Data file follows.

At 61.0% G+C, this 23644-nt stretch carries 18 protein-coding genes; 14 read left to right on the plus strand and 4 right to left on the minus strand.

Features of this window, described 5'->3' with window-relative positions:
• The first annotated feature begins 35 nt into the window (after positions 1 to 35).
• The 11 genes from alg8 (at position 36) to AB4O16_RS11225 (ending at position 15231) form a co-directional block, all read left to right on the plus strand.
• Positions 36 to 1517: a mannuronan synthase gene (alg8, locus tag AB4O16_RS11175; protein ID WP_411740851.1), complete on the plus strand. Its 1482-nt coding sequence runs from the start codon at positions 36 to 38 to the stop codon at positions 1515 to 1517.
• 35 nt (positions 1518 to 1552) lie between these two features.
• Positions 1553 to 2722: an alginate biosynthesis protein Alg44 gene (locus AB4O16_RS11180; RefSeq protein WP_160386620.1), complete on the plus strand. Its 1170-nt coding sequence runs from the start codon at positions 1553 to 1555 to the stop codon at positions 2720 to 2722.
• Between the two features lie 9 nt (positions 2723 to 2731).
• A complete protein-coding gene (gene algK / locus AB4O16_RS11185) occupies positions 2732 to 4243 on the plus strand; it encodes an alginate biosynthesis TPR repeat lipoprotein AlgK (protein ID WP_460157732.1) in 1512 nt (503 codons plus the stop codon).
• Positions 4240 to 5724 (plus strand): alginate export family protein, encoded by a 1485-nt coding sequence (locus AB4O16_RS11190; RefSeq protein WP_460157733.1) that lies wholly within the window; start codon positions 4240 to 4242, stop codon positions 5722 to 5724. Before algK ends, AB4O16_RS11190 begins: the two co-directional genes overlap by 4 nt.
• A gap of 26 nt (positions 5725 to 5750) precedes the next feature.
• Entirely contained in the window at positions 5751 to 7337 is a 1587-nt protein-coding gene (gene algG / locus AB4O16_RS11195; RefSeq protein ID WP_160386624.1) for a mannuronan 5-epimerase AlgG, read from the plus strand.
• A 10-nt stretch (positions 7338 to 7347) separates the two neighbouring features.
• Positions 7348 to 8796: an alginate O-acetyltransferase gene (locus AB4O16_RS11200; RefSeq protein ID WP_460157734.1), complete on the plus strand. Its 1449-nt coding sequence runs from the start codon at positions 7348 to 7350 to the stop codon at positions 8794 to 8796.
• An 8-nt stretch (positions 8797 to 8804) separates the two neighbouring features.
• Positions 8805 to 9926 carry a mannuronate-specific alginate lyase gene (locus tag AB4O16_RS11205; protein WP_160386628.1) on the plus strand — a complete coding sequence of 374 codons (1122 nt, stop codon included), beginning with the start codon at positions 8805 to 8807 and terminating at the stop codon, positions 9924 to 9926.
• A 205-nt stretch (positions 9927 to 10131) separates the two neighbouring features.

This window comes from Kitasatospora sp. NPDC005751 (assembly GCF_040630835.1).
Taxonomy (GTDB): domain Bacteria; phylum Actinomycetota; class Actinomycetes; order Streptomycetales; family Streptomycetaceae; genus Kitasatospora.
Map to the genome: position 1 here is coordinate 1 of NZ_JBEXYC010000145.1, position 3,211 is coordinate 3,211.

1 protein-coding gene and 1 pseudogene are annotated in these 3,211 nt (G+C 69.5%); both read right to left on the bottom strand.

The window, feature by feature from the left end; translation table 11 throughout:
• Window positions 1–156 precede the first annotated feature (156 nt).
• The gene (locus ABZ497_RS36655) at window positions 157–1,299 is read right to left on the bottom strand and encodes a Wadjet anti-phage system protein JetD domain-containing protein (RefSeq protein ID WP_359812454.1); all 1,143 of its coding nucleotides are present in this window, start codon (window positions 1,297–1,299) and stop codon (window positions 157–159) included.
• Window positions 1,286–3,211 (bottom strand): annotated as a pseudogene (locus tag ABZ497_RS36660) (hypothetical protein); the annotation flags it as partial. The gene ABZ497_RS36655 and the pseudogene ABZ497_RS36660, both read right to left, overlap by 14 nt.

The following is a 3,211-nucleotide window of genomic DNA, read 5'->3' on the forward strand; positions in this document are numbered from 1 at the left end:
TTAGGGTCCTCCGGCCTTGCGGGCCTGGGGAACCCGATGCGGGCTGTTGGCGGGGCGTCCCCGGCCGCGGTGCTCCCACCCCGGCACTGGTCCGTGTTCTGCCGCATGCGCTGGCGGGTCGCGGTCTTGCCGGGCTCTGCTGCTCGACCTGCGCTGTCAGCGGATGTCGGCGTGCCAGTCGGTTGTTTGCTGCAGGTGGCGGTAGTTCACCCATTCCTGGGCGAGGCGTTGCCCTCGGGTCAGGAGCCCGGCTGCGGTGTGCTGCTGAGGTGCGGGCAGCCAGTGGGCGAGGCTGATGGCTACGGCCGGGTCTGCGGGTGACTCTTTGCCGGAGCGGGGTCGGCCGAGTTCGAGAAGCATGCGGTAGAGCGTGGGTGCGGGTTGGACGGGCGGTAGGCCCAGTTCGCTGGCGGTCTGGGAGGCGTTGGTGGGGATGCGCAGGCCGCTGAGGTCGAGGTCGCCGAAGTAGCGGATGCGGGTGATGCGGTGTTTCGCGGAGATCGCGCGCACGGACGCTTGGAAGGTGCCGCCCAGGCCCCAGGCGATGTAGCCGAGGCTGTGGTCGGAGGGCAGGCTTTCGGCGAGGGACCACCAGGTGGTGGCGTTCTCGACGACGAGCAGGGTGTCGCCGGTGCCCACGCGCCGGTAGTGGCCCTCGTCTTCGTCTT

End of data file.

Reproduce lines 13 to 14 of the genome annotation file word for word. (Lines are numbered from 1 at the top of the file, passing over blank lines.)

• A 10-nt stretch (positions 7338 to 7347) separates the two neighbouring features.
• Positions 7348 to 8796: an alginate O-acetyltransferase gene (locus AB4O16_RS11200; RefSeq protein ID WP_460157734.1), complete on the plus strand. Its 1449-nt coding sequence runs from the start codon at positions 7348 to 7350 to the stop codon at positions 8794 to 8796.